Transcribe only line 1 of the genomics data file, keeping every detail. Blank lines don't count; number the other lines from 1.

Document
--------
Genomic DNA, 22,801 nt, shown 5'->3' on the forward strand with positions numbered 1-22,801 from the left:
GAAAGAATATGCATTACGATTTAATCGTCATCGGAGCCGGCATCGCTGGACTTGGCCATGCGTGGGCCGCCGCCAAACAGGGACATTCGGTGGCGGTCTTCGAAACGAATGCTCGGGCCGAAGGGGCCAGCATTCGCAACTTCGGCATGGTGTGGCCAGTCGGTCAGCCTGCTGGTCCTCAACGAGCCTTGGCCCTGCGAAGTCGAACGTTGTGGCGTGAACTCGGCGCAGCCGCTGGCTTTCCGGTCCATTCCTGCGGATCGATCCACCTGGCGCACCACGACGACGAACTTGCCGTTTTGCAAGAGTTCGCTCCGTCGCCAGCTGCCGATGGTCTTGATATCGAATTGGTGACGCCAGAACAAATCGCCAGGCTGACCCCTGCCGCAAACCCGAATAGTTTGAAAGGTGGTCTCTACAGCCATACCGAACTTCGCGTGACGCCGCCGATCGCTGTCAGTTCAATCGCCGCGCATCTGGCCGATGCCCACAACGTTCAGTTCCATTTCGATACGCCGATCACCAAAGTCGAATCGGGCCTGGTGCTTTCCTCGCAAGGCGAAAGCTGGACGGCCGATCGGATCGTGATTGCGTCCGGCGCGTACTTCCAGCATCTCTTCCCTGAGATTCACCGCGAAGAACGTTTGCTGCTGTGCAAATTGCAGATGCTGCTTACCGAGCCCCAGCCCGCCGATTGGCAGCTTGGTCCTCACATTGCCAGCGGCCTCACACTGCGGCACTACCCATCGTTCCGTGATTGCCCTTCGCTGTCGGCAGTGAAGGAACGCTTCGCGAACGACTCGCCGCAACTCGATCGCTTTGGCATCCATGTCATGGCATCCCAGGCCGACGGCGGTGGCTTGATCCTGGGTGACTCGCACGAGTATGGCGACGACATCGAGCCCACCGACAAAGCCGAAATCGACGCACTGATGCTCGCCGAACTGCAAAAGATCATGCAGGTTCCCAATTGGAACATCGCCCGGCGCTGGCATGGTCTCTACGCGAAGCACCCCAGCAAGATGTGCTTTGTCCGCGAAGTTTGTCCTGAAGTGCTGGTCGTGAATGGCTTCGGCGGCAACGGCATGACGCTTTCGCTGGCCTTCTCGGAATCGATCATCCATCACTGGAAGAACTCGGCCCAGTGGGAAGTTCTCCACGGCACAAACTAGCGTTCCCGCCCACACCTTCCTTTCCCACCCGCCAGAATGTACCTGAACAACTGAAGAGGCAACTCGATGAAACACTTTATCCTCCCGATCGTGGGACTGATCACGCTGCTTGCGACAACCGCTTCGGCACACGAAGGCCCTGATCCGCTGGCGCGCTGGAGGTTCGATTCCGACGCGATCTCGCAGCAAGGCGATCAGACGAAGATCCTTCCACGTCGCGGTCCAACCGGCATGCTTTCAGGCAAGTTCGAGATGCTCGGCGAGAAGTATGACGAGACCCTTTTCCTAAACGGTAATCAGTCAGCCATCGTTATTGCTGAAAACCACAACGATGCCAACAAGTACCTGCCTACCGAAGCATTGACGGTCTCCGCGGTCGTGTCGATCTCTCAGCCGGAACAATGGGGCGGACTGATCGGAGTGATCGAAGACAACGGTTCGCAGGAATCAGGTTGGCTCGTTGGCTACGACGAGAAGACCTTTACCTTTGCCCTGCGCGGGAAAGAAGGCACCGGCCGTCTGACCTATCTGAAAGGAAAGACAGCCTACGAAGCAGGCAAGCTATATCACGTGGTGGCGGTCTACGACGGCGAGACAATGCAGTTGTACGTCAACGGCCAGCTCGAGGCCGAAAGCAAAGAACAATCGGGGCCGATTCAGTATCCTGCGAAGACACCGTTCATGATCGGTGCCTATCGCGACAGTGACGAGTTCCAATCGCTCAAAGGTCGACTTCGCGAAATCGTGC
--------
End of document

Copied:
Genomic DNA, 22,801 nt, shown 5'->3' on the forward strand with positions numbered 1-22,801 from the left: